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2010-UP-471 - State v. Williams, Ricky

THIS OPINION HAS NO PRECEDENTIAL VALUE.  IT SHOULD NOT BE CITED OR RELIED ON AS PRECEDENT IN ANY PROCEEDING EXCEPT AS PROVIDED BY RULE 268(d)(2), SCACR.

THE STATE OF SOUTH CAROLINA
In The Court of Appeals

The State, Respondent,

v.

Ricky B. Williams, Appellant.


Appeal From Sumter County
George C. James, Jr., Circuit Court Judge


Unpublished Opinion No. 2010-UP-471
Submitted October 1, 2010 – Filed October 28, 2010   


AFFIRMED


Appellate Defender Elizabeth A. Franklin-Best, of Columbia, for Appellant.

Attorney General Henry Dargan McMaster, Chief Deputy Attorney General John W. McIntosh, Assistant Deputy Attorney General Salley W. Elliott, and Assistant Attorney General Julie M. Thames, all of Columbia; and Solicitor C. Kelly Jackson, of Sumter, for Respondent.

PER CURIAM: Ricky B. Williams appeals his first-degree burglary conviction.  On appeal, Williams argues the trial court abused its discretion by allowing expert witnesses' testimony regarding the victim's post-traumatic stress disorder diagnosis and subsequent treatment the victim received to treat her mental health issues resulting from the alleged criminal sexual conduct.   We affirm[1] pursuant to Rule 220(b)(1), SCACR, and the following authorities: Rule 403, SCRE (providing relevant evidence is admissible unless "its probative value is substantially outweighed by the danger of unfair prejudice, confusion of the issues, or misleading the jury, or by considerations of undue delay, waste of time, or needless presentation of cumulative evidence"); State v. White, 361 S.C. 407, 415, 605 S.E.2d 540, 544 (2004) (holding any prejudice caused by rape trauma evidence does not outweigh its probative value when the "purpose of admitting rape trauma evidence [is] to refute the defendant's contention that the sex was consensual and to prove that a sexual offense occurred"); State v. Schumpert, 312 S.C. 502, 506, 435 S.E.2d 859, 861-62 (1993) (finding rape trauma evidence "admissible where its probative value outweighs its prejudicial effect");  State v. Alexander, 303 S.C. 377, 381, 401 S.E.2d 146, 149 (1991) (finding evidence of a victim's mental trauma and behavioral and personality changes is relevant to prove the elements of criminal sexual conduct because such evidence makes it "more or less probable that the offense occurred").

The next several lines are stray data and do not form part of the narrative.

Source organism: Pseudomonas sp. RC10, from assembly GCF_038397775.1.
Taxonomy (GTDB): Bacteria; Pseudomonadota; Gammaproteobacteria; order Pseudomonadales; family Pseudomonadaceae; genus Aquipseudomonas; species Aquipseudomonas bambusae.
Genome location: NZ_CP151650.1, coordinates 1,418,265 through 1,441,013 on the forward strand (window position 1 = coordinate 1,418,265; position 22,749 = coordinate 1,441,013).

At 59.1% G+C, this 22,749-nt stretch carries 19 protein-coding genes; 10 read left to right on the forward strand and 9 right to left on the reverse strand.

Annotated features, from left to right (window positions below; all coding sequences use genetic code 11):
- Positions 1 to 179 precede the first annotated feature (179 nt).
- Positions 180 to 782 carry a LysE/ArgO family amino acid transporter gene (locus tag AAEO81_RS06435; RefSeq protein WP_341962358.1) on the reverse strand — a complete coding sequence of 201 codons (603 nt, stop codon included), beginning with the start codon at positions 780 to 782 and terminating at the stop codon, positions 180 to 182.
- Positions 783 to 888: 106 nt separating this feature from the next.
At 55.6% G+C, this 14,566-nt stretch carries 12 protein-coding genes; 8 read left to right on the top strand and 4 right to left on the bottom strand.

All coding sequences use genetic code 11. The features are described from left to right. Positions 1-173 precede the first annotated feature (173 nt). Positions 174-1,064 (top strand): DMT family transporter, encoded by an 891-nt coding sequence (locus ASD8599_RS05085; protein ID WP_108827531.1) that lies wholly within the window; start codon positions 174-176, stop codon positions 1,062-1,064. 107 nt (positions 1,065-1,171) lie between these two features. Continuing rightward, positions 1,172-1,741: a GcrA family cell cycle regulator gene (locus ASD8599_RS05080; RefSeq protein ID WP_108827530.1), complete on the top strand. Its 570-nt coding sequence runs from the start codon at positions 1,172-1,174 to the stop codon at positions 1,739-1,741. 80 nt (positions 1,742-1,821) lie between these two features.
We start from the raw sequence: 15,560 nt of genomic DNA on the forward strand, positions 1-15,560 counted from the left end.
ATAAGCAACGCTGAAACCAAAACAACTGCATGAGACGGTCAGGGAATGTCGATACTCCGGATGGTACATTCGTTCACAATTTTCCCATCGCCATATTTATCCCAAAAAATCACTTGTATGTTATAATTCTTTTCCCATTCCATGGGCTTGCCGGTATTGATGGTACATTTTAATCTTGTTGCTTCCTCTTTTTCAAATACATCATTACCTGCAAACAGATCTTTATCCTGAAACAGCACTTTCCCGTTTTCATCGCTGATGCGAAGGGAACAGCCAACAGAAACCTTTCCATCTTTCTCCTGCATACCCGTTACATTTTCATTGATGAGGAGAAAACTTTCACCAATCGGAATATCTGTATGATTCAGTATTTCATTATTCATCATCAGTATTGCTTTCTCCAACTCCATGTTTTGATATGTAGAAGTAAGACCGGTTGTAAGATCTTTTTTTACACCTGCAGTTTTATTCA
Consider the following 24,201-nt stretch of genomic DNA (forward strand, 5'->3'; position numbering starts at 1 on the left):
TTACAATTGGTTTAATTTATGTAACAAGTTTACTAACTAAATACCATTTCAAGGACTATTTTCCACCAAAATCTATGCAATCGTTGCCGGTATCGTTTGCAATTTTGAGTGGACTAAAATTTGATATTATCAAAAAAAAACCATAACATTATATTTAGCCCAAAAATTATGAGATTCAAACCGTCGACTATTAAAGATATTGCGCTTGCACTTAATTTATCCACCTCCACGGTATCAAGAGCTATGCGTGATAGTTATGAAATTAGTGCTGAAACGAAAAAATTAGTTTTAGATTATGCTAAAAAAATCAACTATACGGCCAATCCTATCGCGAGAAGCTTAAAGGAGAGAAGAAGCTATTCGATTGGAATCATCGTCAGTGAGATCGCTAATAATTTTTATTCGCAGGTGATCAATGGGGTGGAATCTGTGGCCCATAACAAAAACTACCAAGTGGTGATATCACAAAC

AFFIRMED.

WILLIAMS, PIEPER, and KONDUROS, JJ., concur.


[1] We decide this case without oral argument pursuant to Rule 215, SCACR.